Today it is impossible to say for certain why people are really punished: all concepts in which an entire process is semiotically concentrated elude definition; only that which has no history is definable.

All the more reason, then, to disregard the uninformed obsession with punishment as a form of awakening the feeling of guilt in a person. Punishment doesn’t awake guilt; rather, punishment deadens guilt. Punishment doesn’t weaken resolve: rather, it strengthens the power of resistance. And if punishment does awaken guilt and brings about self-abasement, is such a result even desirable?

People submit to punishment as they would to a volcano — out of a lack of choice. Punishment doesn’t make men better; it simply tames him. At best, it makes him prudent.


XVI

As man is separated from his animal life and thrust into the “state” (see next section), into society, he suffers unimaginably as he has to learn to think, infer and reason while his animal instincts — of freedom, hostility, cruelty and the will to power — lie unabated. These instincts, therefore, have to be repressed, internalised i.e., turned against himself. This is the origin of “bad conscience”.

Thus began the gravest and the uncanniest illness, from which humanity has not yet recovered, man’s suffering of man, of himself — the result of a forcible sundering of his animal past.

XVII & XVIII

This separation was not a gradual nor an organic process but a sharp break instigated and brought to its end using violence by the “state”.

The “state” refers to “some pack of blonde beasts of prey” who have the ability to organise, dominate, and who arrive inexorably like fate. Bad conscience emerges not from these but out of their domineering actions which force the weak, the dominated, to scurry for cover and vent their frustration at themselves. Bad conscience is the instinct of freedom forcibly made latent.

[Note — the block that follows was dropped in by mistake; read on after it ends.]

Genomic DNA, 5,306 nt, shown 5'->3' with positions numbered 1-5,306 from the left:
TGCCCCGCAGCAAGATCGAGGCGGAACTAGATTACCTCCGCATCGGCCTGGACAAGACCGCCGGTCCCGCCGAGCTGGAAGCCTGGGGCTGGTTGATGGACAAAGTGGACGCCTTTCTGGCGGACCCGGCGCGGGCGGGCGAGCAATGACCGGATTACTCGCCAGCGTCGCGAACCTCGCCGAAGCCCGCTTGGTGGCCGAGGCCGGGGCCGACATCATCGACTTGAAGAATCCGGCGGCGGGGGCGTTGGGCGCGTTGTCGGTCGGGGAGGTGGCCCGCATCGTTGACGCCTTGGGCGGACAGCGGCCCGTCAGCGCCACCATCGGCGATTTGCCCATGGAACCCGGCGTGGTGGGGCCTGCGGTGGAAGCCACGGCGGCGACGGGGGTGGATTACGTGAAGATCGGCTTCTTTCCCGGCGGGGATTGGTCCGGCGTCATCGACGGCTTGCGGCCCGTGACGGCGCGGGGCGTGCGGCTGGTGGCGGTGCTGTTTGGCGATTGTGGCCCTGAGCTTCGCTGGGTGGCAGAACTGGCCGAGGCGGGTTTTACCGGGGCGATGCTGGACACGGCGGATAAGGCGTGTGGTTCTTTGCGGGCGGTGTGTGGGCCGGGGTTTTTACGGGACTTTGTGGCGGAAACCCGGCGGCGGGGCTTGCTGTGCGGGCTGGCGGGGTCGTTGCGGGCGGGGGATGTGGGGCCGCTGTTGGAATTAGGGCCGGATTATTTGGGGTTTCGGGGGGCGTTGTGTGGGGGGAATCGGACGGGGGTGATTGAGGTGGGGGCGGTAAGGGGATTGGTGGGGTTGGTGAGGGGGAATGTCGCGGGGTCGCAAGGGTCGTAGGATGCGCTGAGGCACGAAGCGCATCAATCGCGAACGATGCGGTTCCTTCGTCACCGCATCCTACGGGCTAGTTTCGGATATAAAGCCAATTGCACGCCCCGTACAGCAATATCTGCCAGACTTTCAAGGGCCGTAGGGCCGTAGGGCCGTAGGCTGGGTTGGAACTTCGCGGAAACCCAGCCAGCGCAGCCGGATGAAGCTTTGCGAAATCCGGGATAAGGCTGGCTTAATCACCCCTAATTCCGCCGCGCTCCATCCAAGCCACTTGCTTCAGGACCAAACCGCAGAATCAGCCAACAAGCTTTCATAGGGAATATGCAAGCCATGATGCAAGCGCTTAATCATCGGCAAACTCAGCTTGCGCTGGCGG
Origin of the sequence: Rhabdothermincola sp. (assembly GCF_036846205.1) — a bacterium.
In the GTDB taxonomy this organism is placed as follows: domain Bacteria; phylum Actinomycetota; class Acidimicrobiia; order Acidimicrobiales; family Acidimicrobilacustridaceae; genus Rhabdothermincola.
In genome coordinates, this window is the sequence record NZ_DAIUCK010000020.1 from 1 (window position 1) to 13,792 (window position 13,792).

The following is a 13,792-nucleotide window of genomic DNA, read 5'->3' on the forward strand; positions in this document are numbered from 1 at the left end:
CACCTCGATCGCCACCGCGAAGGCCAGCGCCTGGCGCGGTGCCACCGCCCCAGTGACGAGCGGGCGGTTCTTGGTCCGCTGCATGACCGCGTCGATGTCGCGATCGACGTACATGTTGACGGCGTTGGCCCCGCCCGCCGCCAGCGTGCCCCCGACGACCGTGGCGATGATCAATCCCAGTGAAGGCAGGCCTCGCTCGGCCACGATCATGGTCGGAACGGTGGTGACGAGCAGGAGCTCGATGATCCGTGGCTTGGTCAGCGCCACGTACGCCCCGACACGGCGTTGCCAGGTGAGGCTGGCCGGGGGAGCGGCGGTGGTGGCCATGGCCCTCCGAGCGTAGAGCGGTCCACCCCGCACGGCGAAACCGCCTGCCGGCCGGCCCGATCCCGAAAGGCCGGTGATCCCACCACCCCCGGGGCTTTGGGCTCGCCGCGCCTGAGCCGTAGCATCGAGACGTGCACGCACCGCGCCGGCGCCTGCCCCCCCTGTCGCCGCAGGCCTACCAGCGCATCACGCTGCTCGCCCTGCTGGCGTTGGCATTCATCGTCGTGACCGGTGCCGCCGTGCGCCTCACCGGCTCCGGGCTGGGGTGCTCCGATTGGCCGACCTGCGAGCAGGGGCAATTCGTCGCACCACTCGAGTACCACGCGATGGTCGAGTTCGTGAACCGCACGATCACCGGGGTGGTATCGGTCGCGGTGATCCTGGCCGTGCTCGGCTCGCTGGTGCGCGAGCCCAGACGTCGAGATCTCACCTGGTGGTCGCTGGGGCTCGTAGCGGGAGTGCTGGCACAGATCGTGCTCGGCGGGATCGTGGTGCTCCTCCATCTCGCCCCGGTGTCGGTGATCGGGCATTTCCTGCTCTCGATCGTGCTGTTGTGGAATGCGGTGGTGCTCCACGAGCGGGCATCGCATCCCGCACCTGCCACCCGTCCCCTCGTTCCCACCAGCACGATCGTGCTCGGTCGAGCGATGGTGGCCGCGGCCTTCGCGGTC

And it is the repression of the instinct of freedom, this redirection of anger inwards rather than outwards, this denial of the self, “bad conscience” in short, that gives value to selflessness, self-sacrifice and the unegoistic.

Bad conscience, as the womb of all ideal and imaginative phenomena, also brought to light an abundance of strange new beauty and affirmation, and perhaps beauty itself. — after all, what would be “beautiful” if the contradiction had not first become conscious of itself, if the ugly had not first said to itself: “I am ugly”?


XIX & XX

Bad conscience is an illness. What has made it reach such a terrible pitch (see next section)?  Ancestral debt. The idea of ancestral debt in which the present generation is indebted to its ancestors because, and so goes the argument, it is only through the sacrifices of the ancestors that the present generation exists. Over generations then, debt accumulates and payments have to be made in the form of “sacrifices, feasts, music, honours, obedience”. As the power of society increases, the esteem of the forefathers increases too until it increases to such an extent that they are turned to gods.

This sense of guilt, of being indebted to forbears or deities, has accumulated over millennia. The arrival of the Christian God as the foremost figure of godliness is a reflection of the maximum sense of guilt.